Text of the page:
Reading Attitudes by Sex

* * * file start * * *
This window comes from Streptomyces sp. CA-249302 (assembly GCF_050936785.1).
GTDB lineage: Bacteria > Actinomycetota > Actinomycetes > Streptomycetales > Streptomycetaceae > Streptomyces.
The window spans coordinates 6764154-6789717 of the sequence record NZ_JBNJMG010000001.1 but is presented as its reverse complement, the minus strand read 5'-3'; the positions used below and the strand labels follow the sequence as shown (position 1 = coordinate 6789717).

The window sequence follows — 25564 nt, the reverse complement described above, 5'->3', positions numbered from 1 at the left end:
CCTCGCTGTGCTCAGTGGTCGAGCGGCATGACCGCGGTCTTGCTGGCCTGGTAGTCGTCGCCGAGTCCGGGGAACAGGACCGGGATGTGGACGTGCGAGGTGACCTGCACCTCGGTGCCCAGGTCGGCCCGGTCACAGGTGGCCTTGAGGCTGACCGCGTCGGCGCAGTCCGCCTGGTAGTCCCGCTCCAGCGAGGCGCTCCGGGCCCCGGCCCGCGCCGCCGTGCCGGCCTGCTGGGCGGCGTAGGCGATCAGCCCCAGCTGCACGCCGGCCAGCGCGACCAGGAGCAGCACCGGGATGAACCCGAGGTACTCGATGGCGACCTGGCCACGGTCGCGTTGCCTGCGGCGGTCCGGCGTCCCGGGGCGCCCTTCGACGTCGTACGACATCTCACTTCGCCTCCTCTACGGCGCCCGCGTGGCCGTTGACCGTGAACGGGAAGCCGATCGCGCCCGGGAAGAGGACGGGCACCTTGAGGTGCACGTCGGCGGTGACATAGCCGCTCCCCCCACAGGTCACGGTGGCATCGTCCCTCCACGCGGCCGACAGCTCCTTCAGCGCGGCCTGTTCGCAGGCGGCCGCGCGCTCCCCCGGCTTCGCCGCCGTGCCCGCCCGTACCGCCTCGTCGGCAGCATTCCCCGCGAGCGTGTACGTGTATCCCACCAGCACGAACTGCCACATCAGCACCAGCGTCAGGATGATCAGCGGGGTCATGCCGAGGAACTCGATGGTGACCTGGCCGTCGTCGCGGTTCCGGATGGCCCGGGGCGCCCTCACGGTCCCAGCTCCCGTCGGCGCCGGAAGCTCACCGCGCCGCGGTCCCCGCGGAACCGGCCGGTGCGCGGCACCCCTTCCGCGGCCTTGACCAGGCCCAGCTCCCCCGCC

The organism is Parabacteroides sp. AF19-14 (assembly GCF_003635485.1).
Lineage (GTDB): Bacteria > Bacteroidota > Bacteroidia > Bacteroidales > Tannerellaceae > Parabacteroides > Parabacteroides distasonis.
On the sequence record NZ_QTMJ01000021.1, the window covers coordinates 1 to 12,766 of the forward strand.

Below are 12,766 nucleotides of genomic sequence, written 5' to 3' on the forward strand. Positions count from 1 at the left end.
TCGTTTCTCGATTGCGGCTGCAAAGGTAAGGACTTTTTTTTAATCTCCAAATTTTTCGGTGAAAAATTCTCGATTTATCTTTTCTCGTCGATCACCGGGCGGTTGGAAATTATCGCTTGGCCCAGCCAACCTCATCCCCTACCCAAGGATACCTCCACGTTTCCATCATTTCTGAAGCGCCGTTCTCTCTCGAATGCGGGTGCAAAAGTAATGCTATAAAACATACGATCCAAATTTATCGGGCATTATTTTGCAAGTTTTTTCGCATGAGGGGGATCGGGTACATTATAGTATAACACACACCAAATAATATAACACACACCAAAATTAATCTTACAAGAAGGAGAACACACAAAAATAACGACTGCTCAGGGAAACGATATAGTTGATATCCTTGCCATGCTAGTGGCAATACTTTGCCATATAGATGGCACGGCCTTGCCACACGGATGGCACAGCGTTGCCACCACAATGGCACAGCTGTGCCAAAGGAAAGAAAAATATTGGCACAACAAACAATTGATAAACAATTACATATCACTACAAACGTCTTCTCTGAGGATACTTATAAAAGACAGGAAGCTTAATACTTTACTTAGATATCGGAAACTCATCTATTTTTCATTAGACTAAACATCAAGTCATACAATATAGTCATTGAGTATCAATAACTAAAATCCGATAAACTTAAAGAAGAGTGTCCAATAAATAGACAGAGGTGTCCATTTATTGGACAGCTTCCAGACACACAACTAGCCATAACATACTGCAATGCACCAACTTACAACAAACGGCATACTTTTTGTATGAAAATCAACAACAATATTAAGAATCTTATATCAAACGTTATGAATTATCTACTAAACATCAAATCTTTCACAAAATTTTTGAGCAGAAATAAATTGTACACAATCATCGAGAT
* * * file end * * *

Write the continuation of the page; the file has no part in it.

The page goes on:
As shown by a number of studies, most of which were cross-sectional, attitudes toward reading vary significantly according to grade, but also according to sex, with girls expressing more positive views, both in elementary school (McKenna et al., 1995; Sainsbury and Schagen, 2004; Worrel et al., 2006; Logan and Johnston, 2009; Graham et al., 2012; Clark, 2014; McGeown et al., 2015) and in middle school (Swalander and Taube, 2007; McKenna et al., 2012). In a longitudinal study conducted in Germany, from the beginning of kindergarten to the end of first grade, Wolter et al. (2015) reported greater motivation to learn to read in girls as early as kindergarten, owing to the negative impact on boys’ motivation of teachers’ gender role attitudes. In the United States, McKenna et al. (1995) showed that girls’ reading attitudes are consistently more positive than boys’ across Grades 1 to 6 of elementary school. Forshey (2013, Unpublished) reported similar findings, based on a cross-sectional study of 476 elementary-school pupils. In the United Kingdom, both Sainsbury and Schagen (2004) and Logan and Johnston (2009) observed significant sex-related differences in attitudes among pupils in the second half of their elementary education, with girls expressing more positive views, as did McKenna et al. (2012) among American middle-school students. In their longitudinal study, Kolicì-Vehovec et al. (2014) recorded similar results among Croatian pupils, who completed an adapted version of the ERAS (McKenna and Kear, 1990) three times, in Grades 4, 6, and 8 (i.e., second half of elementary school in the Croatian system), with girls’ reading attitudes being consistently more positive than boys’ across those grades.